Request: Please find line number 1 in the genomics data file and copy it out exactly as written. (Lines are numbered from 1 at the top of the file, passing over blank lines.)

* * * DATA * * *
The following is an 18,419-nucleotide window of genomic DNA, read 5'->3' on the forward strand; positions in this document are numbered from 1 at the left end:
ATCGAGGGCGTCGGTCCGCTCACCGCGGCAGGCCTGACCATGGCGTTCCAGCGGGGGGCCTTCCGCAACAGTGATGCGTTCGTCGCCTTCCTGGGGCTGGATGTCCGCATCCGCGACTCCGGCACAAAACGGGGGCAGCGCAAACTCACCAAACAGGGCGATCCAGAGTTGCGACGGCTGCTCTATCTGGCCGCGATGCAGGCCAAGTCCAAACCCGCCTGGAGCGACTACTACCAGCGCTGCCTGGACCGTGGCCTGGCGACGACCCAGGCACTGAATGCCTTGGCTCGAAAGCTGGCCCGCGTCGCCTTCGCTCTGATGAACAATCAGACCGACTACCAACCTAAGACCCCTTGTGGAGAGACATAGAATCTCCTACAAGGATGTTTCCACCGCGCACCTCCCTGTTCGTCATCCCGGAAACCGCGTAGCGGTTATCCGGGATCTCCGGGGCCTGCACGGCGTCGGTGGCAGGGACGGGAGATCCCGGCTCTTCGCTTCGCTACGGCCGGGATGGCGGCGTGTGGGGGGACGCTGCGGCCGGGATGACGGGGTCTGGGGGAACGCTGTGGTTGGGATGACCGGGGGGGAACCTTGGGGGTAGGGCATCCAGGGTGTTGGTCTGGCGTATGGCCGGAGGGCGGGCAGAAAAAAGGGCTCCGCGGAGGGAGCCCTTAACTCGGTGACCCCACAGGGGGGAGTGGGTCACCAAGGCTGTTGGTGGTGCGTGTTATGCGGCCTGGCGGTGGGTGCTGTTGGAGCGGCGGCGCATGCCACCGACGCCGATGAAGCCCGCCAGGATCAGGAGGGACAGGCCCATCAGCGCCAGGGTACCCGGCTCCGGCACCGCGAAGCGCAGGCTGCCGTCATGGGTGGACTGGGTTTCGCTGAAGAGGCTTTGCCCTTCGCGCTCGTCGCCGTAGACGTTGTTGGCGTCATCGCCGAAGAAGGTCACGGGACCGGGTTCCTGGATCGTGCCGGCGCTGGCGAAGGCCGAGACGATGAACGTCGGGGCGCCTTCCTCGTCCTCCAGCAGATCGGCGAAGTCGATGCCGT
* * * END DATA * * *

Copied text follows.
The following is an 18,419-nucleotide window of genomic DNA, read 5'->3' on the forward strand; positions in this document are numbered from 1 at the left end: